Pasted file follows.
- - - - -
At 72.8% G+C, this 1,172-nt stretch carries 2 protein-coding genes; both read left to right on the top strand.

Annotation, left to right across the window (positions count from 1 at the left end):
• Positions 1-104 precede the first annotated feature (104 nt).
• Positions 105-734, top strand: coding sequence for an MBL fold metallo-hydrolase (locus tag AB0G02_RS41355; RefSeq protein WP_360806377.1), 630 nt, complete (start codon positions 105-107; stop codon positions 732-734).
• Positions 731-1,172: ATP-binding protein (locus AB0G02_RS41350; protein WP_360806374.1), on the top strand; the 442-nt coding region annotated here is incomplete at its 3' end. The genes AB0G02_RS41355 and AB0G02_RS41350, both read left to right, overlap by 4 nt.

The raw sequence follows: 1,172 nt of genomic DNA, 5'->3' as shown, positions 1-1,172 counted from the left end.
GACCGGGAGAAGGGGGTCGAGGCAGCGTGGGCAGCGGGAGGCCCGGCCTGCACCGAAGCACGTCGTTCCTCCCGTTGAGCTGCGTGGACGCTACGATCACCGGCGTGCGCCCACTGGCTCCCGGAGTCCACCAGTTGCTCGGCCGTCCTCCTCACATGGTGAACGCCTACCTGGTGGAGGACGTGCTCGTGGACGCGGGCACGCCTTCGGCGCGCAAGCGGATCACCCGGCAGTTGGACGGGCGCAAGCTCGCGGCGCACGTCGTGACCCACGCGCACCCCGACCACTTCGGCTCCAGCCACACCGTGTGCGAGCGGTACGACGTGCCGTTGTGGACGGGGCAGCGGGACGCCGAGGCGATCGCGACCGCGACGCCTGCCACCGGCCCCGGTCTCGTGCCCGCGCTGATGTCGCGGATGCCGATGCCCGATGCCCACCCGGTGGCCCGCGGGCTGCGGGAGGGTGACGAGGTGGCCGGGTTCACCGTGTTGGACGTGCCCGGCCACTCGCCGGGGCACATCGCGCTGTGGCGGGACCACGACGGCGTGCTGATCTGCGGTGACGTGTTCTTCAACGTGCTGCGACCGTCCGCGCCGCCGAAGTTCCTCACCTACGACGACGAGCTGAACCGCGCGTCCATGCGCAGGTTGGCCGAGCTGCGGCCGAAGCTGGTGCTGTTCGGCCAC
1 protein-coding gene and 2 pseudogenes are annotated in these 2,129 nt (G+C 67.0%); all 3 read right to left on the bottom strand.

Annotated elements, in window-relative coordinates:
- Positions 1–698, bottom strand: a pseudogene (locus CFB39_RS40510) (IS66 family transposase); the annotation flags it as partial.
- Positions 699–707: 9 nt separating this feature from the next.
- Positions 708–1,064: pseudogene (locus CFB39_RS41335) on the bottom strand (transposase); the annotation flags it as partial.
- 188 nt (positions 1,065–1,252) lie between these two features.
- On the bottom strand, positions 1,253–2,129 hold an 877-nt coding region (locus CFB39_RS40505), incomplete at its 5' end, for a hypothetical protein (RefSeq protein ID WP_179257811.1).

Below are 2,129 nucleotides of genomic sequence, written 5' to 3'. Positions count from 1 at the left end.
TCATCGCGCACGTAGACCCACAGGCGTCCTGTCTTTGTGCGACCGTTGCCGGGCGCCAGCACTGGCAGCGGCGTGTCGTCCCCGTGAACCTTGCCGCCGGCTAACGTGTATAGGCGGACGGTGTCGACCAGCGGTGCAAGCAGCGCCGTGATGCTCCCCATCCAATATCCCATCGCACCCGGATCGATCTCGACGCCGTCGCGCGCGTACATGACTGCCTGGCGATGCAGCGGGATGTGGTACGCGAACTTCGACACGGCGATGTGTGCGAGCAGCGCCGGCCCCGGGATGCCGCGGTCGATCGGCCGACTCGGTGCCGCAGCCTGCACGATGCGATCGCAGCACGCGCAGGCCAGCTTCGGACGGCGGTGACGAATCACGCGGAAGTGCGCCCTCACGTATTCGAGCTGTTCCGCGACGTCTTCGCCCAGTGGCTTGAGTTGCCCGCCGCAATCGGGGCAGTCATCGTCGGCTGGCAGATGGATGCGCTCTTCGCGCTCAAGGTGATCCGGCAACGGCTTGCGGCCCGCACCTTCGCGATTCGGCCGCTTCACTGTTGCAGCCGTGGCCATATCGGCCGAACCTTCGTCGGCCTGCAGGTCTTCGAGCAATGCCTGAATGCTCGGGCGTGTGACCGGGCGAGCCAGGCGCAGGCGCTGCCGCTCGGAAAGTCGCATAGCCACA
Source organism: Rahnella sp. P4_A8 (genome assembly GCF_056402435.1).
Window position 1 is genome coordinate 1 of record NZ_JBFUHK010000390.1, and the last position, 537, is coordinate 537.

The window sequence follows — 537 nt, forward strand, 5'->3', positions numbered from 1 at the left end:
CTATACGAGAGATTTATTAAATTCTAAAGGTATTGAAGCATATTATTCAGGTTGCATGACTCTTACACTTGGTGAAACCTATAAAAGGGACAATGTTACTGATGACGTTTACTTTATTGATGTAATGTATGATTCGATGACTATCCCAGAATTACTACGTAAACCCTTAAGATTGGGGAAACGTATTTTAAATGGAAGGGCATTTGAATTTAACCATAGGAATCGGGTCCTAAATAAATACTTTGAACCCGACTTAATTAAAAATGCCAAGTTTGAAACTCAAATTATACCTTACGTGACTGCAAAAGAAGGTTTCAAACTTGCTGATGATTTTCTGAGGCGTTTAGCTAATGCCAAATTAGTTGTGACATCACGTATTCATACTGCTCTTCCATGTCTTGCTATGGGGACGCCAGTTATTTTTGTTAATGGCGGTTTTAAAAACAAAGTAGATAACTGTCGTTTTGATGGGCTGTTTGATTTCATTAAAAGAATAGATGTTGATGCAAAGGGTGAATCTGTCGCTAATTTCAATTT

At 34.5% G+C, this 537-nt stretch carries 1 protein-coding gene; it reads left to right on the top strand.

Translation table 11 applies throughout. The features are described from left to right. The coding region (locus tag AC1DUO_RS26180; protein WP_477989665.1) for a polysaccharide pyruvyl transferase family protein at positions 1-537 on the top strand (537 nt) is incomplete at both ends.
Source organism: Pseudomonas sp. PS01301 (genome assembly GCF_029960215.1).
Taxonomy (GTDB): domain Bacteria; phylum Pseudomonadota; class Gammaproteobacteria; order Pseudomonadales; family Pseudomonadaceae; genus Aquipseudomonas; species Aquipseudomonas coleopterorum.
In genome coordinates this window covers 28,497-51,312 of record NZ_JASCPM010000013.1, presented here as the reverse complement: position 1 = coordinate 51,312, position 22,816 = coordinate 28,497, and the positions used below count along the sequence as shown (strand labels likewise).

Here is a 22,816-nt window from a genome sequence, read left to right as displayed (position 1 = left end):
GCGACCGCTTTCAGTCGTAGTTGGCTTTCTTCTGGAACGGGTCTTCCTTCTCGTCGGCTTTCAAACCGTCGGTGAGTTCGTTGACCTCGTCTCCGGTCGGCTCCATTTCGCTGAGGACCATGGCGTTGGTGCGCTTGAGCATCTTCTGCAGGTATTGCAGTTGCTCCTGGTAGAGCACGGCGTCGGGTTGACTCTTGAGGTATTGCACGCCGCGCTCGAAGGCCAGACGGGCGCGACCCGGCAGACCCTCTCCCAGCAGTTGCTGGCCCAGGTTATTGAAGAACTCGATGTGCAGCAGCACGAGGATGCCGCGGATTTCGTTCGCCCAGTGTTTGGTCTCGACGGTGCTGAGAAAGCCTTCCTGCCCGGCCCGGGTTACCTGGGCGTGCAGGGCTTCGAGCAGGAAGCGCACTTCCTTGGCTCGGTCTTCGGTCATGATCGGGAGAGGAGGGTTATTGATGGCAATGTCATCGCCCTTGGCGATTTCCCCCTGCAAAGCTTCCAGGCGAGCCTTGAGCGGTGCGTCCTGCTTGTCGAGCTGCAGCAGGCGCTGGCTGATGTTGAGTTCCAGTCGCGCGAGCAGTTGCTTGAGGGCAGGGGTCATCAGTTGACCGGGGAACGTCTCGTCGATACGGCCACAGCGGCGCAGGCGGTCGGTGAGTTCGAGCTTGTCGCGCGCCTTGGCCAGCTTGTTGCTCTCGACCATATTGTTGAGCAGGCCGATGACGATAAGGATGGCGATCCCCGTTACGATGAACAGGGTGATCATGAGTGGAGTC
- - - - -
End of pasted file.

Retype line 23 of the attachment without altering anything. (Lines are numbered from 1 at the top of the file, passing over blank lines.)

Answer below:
Source organism: Pseudomonas sp. PS01301 (genome assembly GCF_029960215.1).